Special Assistant to the P.M. on Health claims coronavirus spread can be reduced by 40-60 percent if everyone starts covering their face
The government has decided to penalize anyone who does not wear a face mask in public places—especially in shops, mosques and on public transport—Special Assistant to the P.M. on Health Dr. Zafar Mirza announced on Sunday.
“We already made masks mandatory, but we have seen that people are not following the government’s SOPs [standard operating procedures],” he told a press conference on Sunday, adding that authorities had already started to take action against those violating orders. The form of penalty, clarified Mirza, would be decided by the provinces, noting some could opt to impose fines, while others could require harsher measures.
The de facto health minister claimed that if every citizen started to wear face masks while in public, the spread of COVID-19 could be reduced by 40 to 60 percent. He said the government was continuously updating its guidelines according to the ones underlined by the World Health Organization.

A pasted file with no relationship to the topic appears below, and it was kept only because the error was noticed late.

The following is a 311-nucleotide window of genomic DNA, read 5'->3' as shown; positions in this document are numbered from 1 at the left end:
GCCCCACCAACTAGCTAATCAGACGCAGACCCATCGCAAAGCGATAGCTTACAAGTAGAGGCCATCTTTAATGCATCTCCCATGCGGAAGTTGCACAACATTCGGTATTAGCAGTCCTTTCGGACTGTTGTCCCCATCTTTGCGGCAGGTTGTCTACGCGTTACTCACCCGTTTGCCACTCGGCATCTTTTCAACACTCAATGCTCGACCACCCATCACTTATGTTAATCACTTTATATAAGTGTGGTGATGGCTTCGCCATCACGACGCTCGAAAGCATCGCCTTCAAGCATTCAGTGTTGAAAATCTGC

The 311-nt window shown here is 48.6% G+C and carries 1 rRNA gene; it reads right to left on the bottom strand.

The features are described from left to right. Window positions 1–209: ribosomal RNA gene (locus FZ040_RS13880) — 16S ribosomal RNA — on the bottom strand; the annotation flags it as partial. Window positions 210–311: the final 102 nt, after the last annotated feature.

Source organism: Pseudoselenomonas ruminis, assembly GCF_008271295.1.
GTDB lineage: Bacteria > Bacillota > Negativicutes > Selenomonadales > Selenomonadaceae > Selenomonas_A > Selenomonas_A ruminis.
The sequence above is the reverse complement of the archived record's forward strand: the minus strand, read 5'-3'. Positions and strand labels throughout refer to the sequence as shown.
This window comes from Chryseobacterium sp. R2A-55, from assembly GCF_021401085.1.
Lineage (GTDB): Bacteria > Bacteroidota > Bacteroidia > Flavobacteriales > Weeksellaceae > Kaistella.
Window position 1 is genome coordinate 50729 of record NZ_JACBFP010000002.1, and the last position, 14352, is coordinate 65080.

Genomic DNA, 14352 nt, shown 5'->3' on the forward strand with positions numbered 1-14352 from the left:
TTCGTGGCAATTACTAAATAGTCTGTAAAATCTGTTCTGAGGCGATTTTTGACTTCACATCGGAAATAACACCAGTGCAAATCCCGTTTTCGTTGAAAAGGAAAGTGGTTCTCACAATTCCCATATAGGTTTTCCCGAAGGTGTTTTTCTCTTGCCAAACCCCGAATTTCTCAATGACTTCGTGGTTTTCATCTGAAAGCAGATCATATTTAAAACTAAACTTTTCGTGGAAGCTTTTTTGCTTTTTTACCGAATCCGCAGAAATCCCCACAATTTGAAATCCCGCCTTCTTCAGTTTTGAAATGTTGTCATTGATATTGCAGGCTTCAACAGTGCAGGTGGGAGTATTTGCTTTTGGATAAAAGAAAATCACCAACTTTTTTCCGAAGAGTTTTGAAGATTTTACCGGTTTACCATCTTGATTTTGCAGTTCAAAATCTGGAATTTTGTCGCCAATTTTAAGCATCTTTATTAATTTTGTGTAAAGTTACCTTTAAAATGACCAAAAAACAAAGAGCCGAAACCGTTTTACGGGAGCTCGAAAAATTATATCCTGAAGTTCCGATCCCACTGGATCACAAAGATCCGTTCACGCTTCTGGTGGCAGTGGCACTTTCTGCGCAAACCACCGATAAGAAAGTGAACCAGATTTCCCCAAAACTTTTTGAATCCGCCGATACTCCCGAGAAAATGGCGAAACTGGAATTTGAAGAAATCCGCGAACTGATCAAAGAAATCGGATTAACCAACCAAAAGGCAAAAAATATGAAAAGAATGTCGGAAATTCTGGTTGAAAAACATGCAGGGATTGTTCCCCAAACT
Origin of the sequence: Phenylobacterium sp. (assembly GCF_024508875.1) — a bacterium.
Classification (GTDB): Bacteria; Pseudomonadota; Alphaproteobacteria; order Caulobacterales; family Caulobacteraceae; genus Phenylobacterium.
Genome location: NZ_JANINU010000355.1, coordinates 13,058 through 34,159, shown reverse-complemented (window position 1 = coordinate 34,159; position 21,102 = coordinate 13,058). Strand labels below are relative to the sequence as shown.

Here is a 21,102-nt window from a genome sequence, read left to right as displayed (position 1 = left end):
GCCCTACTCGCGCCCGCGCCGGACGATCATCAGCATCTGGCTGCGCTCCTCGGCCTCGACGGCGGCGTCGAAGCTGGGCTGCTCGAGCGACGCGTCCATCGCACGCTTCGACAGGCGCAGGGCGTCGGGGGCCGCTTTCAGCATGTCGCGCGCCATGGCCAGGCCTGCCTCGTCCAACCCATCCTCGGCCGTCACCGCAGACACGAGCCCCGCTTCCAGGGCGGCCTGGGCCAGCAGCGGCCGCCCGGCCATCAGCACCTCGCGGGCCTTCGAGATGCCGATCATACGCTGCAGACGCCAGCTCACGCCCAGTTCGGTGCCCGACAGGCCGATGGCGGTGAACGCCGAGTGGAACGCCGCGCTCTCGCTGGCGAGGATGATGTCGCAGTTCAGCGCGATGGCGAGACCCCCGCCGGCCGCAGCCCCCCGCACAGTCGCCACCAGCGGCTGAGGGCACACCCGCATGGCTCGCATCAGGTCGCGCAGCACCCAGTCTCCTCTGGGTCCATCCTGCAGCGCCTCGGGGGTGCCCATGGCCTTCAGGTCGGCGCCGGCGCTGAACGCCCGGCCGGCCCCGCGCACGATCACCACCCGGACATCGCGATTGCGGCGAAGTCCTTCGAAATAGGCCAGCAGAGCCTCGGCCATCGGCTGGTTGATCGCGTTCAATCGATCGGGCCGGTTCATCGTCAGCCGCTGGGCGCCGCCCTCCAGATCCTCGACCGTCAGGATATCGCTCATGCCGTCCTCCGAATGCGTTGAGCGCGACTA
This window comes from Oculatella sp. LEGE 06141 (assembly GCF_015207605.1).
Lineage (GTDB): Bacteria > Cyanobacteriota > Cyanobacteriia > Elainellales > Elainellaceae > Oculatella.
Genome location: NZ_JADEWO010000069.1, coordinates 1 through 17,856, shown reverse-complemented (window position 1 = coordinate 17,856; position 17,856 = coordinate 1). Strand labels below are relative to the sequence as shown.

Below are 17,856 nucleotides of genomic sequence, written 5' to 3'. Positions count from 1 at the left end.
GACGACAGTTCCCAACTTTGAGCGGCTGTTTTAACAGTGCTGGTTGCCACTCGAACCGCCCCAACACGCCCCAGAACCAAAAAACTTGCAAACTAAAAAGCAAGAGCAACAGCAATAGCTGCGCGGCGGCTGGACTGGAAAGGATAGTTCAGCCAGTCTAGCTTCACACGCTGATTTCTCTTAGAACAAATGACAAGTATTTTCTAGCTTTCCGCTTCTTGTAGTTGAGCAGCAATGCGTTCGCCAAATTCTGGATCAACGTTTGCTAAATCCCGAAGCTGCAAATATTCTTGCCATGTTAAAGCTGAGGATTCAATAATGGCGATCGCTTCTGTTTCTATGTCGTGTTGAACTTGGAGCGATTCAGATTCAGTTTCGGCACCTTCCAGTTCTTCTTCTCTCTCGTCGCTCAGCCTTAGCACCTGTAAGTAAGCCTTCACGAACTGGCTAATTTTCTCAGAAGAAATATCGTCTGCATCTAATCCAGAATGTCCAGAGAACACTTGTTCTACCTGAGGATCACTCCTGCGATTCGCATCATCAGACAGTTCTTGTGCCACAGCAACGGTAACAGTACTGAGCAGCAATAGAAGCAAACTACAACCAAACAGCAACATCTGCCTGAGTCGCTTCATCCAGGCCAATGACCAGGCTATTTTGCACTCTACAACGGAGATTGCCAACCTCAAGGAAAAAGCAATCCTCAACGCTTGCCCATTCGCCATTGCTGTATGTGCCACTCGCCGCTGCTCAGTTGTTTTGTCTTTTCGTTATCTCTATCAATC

Mirza urged the elderly to adhere to all SOPs, noting that thus far 74 percent of the casualties caused by COVID-19 in Pakistan were among people over the age of 50. “It is very important you protect the aged people of your family and those who have a health history such as diabetes or high blood pressure,” he said.
Summarizing the facilities dedicated for coronavirus patients in Pakistan, the special assistant to the P.M. said it was “thankful” that the country had a 34 percent recovery rate of infected thus far. He said that 5,000 people were admitted to hospitals across the country, adding 260 of them were on ventilators. “Around 75 percent of ventilators are free at the moment, yet we hear news of hospitals being overburdened,” he said.
Referring to the government’s Resource Management System, which has been linked to the Pak Nighban app, Mirza said citizens could learn details about available beds, ventilators and other health facilities at hospitals by logging in.
“We have news that, last night, six patients got treatment in time because of the system,” he said, claiming the system would help more people in the days to come. He regretted all the lives that had been lost because of the virus so far.
“Each life lost grieves us,” he said, urging the public to follow the guidelines provided by the government to ensure minimal loss of life was recorded.